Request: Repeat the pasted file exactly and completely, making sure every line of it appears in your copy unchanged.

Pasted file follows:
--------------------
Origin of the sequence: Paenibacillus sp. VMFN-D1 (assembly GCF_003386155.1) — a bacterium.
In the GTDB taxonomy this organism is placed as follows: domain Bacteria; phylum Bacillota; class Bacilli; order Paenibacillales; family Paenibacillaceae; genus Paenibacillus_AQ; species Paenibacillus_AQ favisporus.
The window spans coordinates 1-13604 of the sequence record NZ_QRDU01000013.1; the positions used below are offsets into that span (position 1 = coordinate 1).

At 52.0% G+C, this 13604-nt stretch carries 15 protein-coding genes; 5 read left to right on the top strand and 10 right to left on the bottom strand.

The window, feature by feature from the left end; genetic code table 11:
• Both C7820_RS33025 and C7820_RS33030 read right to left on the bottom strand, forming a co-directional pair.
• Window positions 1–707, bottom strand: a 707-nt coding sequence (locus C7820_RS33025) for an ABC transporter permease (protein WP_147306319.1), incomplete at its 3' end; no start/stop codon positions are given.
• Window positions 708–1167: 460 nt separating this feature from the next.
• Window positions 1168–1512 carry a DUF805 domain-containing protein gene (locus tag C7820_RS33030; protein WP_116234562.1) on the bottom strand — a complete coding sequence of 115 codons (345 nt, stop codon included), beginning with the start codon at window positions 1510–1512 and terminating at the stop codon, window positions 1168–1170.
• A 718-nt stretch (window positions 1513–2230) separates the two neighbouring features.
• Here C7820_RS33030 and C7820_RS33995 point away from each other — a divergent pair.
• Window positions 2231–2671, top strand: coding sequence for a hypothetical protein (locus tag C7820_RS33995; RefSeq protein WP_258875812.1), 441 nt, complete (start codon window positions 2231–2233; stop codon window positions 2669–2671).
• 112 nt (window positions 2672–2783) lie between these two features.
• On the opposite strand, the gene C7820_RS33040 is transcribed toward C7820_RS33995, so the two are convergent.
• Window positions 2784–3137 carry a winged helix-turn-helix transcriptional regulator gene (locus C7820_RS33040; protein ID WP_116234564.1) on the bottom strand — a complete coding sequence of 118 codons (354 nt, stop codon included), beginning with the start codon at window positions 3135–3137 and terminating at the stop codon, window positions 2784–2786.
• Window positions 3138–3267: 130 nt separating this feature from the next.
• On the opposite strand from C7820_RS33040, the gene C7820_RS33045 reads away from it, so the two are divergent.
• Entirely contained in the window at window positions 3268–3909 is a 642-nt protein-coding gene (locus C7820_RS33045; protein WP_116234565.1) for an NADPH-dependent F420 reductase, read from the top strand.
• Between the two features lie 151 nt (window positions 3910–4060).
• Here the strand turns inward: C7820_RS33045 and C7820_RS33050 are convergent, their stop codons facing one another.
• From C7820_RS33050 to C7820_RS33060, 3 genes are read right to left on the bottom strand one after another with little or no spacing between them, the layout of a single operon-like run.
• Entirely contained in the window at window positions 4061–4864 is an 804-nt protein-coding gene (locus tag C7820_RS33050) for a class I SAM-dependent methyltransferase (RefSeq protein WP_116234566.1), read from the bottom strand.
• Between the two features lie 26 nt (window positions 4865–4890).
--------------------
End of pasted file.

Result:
Origin of the sequence: Paenibacillus sp. VMFN-D1 (assembly GCF_003386155.1) — a bacterium.
In the GTDB taxonomy this organism is placed as follows: domain Bacteria; phylum Bacillota; class Bacilli; order Paenibacillales; family Paenibacillaceae; genus Paenibacillus_AQ; species Paenibacillus_AQ favisporus.
The window spans coordinates 1-13604 of the sequence record NZ_QRDU01000013.1; the positions used below are offsets into that span (position 1 = coordinate 1).

At 52.0% G+C, this 13604-nt stretch carries 15 protein-coding genes; 5 read left to right on the top strand and 10 right to left on the bottom strand.

The window, feature by feature from the left end; genetic code table 11:
• Both C7820_RS33025 and C7820_RS33030 read right to left on the bottom strand, forming a co-directional pair.
• Window positions 1–707, bottom strand: a 707-nt coding sequence (locus C7820_RS33025) for an ABC transporter permease (protein WP_147306319.1), incomplete at its 3' end; no start/stop codon positions are given.
• Window positions 708–1167: 460 nt separating this feature from the next.
• Window positions 1168–1512 carry a DUF805 domain-containing protein gene (locus tag C7820_RS33030; protein WP_116234562.1) on the bottom strand — a complete coding sequence of 115 codons (345 nt, stop codon included), beginning with the start codon at window positions 1510–1512 and terminating at the stop codon, window positions 1168–1170.
• A 718-nt stretch (window positions 1513–2230) separates the two neighbouring features.
• Here C7820_RS33030 and C7820_RS33995 point away from each other — a divergent pair.
• Window positions 2231–2671, top strand: coding sequence for a hypothetical protein (locus tag C7820_RS33995; RefSeq protein WP_258875812.1), 441 nt, complete (start codon window positions 2231–2233; stop codon window positions 2669–2671).
• 112 nt (window positions 2672–2783) lie between these two features.
• On the opposite strand, the gene C7820_RS33040 is transcribed toward C7820_RS33995, so the two are convergent.
• Window positions 2784–3137 carry a winged helix-turn-helix transcriptional regulator gene (locus C7820_RS33040; protein ID WP_116234564.1) on the bottom strand — a complete coding sequence of 118 codons (354 nt, stop codon included), beginning with the start codon at window positions 3135–3137 and terminating at the stop codon, window positions 2784–2786.
• Window positions 3138–3267: 130 nt separating this feature from the next.
• On the opposite strand from C7820_RS33040, the gene C7820_RS33045 reads away from it, so the two are divergent.
• Entirely contained in the window at window positions 3268–3909 is a 642-nt protein-coding gene (locus C7820_RS33045; protein WP_116234565.1) for an NADPH-dependent F420 reductase, read from the top strand.
• Between the two features lie 151 nt (window positions 3910–4060).
• Here the strand turns inward: C7820_RS33045 and C7820_RS33050 are convergent, their stop codons facing one another.
• From C7820_RS33050 to C7820_RS33060, 3 genes are read right to left on the bottom strand one after another with little or no spacing between them, the layout of a single operon-like run.
• Entirely contained in the window at window positions 4061–4864 is an 804-nt protein-coding gene (locus tag C7820_RS33050) for a class I SAM-dependent methyltransferase (RefSeq protein WP_116234566.1), read from the bottom strand.
• Between the two features lie 26 nt (window positions 4865–4890).